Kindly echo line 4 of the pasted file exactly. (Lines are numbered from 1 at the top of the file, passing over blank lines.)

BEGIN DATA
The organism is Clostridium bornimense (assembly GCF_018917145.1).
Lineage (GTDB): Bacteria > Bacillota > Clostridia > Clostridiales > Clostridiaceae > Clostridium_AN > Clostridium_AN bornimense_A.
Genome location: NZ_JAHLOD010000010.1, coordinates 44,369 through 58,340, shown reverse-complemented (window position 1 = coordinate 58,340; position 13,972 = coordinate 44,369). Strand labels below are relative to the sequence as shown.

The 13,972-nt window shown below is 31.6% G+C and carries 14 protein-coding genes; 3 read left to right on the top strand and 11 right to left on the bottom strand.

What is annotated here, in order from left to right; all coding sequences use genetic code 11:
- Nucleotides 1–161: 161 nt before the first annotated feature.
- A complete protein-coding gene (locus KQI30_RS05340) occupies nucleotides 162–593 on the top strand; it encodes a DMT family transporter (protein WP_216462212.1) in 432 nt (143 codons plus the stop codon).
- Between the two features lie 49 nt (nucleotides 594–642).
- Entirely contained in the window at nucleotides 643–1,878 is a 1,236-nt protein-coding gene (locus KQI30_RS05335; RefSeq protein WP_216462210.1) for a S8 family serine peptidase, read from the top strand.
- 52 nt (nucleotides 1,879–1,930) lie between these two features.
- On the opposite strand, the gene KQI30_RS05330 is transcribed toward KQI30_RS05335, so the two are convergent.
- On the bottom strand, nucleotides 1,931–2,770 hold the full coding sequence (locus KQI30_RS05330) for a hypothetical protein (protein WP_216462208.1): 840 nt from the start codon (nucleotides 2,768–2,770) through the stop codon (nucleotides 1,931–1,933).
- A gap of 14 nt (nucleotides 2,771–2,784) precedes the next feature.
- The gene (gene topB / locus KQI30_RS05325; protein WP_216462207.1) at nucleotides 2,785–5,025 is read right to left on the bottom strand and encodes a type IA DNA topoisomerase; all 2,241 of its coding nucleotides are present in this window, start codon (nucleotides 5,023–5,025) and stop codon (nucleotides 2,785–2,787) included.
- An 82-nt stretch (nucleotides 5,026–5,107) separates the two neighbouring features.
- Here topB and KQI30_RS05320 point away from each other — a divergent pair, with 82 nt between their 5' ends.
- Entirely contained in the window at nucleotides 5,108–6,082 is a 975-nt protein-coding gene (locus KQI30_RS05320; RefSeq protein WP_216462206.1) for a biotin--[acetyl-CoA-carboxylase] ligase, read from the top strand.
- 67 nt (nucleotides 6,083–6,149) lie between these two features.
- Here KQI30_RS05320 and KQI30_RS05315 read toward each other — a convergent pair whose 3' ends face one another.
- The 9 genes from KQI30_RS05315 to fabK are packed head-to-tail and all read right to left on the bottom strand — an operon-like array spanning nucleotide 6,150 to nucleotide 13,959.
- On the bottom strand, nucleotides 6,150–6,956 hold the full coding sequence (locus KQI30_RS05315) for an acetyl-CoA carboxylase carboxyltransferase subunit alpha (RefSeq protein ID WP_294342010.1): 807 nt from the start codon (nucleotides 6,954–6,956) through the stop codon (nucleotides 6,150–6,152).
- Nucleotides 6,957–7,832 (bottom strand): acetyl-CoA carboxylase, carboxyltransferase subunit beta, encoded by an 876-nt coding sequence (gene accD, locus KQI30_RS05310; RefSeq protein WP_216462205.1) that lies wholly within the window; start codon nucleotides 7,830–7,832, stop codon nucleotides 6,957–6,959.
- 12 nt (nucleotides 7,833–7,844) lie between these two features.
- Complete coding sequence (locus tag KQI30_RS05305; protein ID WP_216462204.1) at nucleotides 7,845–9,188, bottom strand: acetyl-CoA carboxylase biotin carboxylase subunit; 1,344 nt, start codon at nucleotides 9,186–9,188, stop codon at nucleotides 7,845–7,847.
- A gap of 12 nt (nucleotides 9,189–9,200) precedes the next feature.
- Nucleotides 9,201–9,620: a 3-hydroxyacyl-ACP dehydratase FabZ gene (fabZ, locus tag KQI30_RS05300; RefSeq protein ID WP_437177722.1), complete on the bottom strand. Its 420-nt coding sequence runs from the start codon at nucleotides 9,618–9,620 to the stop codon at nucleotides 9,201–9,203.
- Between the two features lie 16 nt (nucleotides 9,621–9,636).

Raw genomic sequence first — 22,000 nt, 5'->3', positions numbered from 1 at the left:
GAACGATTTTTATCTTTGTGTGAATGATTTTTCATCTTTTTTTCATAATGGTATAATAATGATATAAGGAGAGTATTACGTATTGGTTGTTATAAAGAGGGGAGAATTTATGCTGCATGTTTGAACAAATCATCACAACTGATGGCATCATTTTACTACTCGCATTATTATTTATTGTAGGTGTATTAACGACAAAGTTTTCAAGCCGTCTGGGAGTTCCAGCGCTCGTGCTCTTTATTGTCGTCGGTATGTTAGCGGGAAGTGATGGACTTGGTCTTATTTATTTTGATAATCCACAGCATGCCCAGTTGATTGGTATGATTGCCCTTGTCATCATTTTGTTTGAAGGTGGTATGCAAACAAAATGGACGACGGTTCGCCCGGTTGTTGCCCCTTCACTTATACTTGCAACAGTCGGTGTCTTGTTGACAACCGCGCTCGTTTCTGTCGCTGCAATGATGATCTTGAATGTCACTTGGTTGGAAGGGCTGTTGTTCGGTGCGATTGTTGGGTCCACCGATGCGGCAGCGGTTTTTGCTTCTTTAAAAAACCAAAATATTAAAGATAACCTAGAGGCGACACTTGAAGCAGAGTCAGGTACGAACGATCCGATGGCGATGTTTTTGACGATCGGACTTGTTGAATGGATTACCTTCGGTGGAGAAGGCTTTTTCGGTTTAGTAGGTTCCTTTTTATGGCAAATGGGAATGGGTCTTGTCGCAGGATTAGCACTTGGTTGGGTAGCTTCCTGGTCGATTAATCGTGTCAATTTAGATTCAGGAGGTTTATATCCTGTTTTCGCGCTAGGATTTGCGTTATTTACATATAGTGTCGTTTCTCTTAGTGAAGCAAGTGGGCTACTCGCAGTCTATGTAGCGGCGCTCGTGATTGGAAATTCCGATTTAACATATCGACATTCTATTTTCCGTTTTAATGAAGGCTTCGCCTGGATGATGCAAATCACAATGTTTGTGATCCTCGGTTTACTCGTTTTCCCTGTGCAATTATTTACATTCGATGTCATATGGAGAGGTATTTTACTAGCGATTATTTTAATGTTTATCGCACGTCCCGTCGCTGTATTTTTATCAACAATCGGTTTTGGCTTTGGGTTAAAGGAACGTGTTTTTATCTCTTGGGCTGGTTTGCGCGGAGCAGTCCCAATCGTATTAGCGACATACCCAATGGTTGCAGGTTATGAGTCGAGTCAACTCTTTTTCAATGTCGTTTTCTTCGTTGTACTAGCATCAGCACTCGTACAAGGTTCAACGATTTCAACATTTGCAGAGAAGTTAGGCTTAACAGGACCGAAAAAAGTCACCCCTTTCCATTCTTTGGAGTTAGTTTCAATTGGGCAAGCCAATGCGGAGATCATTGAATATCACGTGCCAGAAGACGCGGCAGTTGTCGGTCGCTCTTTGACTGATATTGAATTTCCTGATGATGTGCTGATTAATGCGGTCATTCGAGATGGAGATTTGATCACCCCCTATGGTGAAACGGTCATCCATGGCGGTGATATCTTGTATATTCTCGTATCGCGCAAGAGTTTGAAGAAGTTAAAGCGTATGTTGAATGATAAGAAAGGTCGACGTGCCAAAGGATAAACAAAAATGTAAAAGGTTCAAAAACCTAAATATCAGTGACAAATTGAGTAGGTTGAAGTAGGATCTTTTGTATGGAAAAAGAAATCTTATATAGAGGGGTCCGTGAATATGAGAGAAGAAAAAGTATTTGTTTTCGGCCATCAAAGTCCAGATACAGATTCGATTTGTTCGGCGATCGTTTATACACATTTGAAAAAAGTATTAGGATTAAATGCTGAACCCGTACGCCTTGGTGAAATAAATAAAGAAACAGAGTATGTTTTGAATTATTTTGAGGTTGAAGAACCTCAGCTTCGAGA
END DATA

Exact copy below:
The 13,972-nt window shown below is 31.6% G+C and carries 14 protein-coding genes; 3 read left to right on the top strand and 11 right to left on the bottom strand.